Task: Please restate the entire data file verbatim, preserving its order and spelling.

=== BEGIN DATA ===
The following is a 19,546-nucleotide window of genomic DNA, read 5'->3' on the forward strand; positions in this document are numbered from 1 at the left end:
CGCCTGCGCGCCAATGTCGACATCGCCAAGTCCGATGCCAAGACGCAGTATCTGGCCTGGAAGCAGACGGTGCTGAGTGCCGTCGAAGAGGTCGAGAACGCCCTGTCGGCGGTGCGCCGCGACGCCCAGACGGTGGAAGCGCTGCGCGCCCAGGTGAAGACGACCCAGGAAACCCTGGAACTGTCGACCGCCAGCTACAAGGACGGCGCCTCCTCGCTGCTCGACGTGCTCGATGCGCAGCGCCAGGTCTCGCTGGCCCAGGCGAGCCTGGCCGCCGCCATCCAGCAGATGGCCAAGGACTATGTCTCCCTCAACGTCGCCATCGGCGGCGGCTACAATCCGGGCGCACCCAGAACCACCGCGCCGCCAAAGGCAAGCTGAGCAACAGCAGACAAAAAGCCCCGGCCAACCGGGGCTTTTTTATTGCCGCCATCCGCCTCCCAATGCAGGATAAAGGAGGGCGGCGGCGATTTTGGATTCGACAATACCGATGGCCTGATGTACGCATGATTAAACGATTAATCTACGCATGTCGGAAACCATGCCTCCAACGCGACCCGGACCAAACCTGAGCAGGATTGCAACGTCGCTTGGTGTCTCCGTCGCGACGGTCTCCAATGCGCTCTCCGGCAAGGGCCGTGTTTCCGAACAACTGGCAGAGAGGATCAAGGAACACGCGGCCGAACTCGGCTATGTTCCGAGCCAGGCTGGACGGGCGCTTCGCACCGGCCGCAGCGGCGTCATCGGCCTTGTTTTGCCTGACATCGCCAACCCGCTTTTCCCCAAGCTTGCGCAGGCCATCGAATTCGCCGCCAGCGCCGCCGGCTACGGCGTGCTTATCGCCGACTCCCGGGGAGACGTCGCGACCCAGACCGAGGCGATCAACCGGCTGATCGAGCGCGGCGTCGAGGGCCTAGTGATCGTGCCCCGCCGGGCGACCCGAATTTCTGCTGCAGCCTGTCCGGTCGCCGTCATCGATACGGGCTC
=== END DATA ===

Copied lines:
The following is a 19,546-nucleotide window of genomic DNA, read 5'->3' on the forward strand; positions in this document are numbered from 1 at the left end:
CGCCTGCGCGCCAATGTCGACATCGCCAAGTCCGATGCCAAGACGCAGTATCTGGCCTGGAAGCAGACGGTGCTGAGTGCCGTCGAAGAGGTCGAGAACGCCCTGTCGGCGGTGCGCCGCGACGCCCAGACGGTGGAAGCGCTGCGCGCCCAGGTGAAGACGACCCAGGAAACCCTGGAACTGTCGACCGCCAGCTACAAGGACGGCGCCTCCTCGCTGCTCGACGTGCTCGATGCGCAGCGCCAGGTCTCGCTGGCCCAGGCGAGCCTGGCCGCCGCCATCCAGCAGATGGCCAAGGACTATGTCTCCCTCAACGTCGCCATCGGCGGCGGCTACAATCCGGGCGCACCCAGAACCACCGCGCCGCCAAAGGCAAGCTGAGCAACAGCAGACAAAAAGCCCCGGCCAACCGGGGCTTTTTTATTGCCGCCATCCGCCTCCCAATGCAGGATAAAGGAGGGCGGCGGCGATTTTGGATTCGACAATACCGATGGCCTGATGTACGCATGATTAAACGATTAATCTACGCATGTCGGAAACCATGCCTCCAACGCGACCCGGACCAAACCTGAGCAGGATTGCAACGTCGCTTGGTGTCTCCGTCGCGACGGTCTCCAATGCGCTCTCCGGCAAGGGCCGTGTTTCCGAACAACTGGCAGAGAGGATCAAGGAACACGCGGCCGAACTCGGCTATGTTCCGAGCCAGGCTGGACGGGCGCTTCGCACCGGCCGCAGCGGCGTCATCGGCCTTGTTTTGCCTGACATCGCCAACCCGCTTTTCCCCAAGCTTGCGCAGGCCATCGAATTCGCCGCCAGCGCCGCCGGCTACGGCGTGCTTATCGCCGACTCCCGGGGAGACGTCGCGACCCAGACCGAGGCGATCAACCGGCTGATCGAGCGCGGCGTCGAGGGCCTAGTGATCGTGCCCCGCCGGGCGACCCGAATTTCTGCTGCAGCCTGTCCGGTCGCCGTCATCGATACGGGCTC